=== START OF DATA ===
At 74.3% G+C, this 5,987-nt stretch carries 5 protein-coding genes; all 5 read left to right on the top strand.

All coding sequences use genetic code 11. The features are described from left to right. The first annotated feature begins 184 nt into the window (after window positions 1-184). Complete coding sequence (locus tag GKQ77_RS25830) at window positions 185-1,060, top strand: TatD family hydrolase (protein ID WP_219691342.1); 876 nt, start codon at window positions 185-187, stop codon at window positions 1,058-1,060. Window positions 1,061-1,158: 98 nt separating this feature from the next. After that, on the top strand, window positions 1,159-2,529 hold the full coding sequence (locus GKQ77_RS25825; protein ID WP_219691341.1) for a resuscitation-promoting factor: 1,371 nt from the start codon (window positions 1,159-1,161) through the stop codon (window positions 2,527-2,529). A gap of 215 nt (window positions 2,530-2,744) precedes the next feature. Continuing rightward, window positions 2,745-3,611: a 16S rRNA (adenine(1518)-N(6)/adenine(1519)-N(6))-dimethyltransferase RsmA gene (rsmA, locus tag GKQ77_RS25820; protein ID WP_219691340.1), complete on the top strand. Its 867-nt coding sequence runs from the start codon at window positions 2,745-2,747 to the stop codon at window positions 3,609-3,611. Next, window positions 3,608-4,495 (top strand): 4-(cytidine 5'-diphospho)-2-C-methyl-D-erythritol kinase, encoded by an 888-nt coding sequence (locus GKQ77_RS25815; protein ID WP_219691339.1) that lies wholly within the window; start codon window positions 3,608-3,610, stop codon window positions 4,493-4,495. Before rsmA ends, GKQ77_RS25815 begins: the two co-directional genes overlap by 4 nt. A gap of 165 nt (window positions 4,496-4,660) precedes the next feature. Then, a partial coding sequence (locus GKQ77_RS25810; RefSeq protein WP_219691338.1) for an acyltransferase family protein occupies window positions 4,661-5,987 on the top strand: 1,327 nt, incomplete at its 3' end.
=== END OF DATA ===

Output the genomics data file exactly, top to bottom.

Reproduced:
At 74.3% G+C, this 5,987-nt stretch carries 5 protein-coding genes; all 5 read left to right on the top strand.

All coding sequences use genetic code 11. The features are described from left to right. The first annotated feature begins 184 nt into the window (after window positions 1-184). Complete coding sequence (locus tag GKQ77_RS25830) at window positions 185-1,060, top strand: TatD family hydrolase (protein ID WP_219691342.1); 876 nt, start codon at window positions 185-187, stop codon at window positions 1,058-1,060. Window positions 1,061-1,158: 98 nt separating this feature from the next. After that, on the top strand, window positions 1,159-2,529 hold the full coding sequence (locus GKQ77_RS25825; protein ID WP_219691341.1) for a resuscitation-promoting factor: 1,371 nt from the start codon (window positions 1,159-1,161) through the stop codon (window positions 2,527-2,529). A gap of 215 nt (window positions 2,530-2,744) precedes the next feature. Continuing rightward, window positions 2,745-3,611: a 16S rRNA (adenine(1518)-N(6)/adenine(1519)-N(6))-dimethyltransferase RsmA gene (rsmA, locus tag GKQ77_RS25820; protein ID WP_219691340.1), complete on the top strand. Its 867-nt coding sequence runs from the start codon at window positions 2,745-2,747 to the stop codon at window positions 3,609-3,611. Next, window positions 3,608-4,495 (top strand): 4-(cytidine 5'-diphospho)-2-C-methyl-D-erythritol kinase, encoded by an 888-nt coding sequence (locus GKQ77_RS25815; protein ID WP_219691339.1) that lies wholly within the window; start codon window positions 3,608-3,610, stop codon window positions 4,493-4,495. Before rsmA ends, GKQ77_RS25815 begins: the two co-directional genes overlap by 4 nt. A gap of 165 nt (window positions 4,496-4,660) precedes the next feature. Then, a partial coding sequence (locus GKQ77_RS25810; RefSeq protein WP_219691338.1) for an acyltransferase family protein occupies window positions 4,661-5,987 on the top strand: 1,327 nt, incomplete at its 3' end.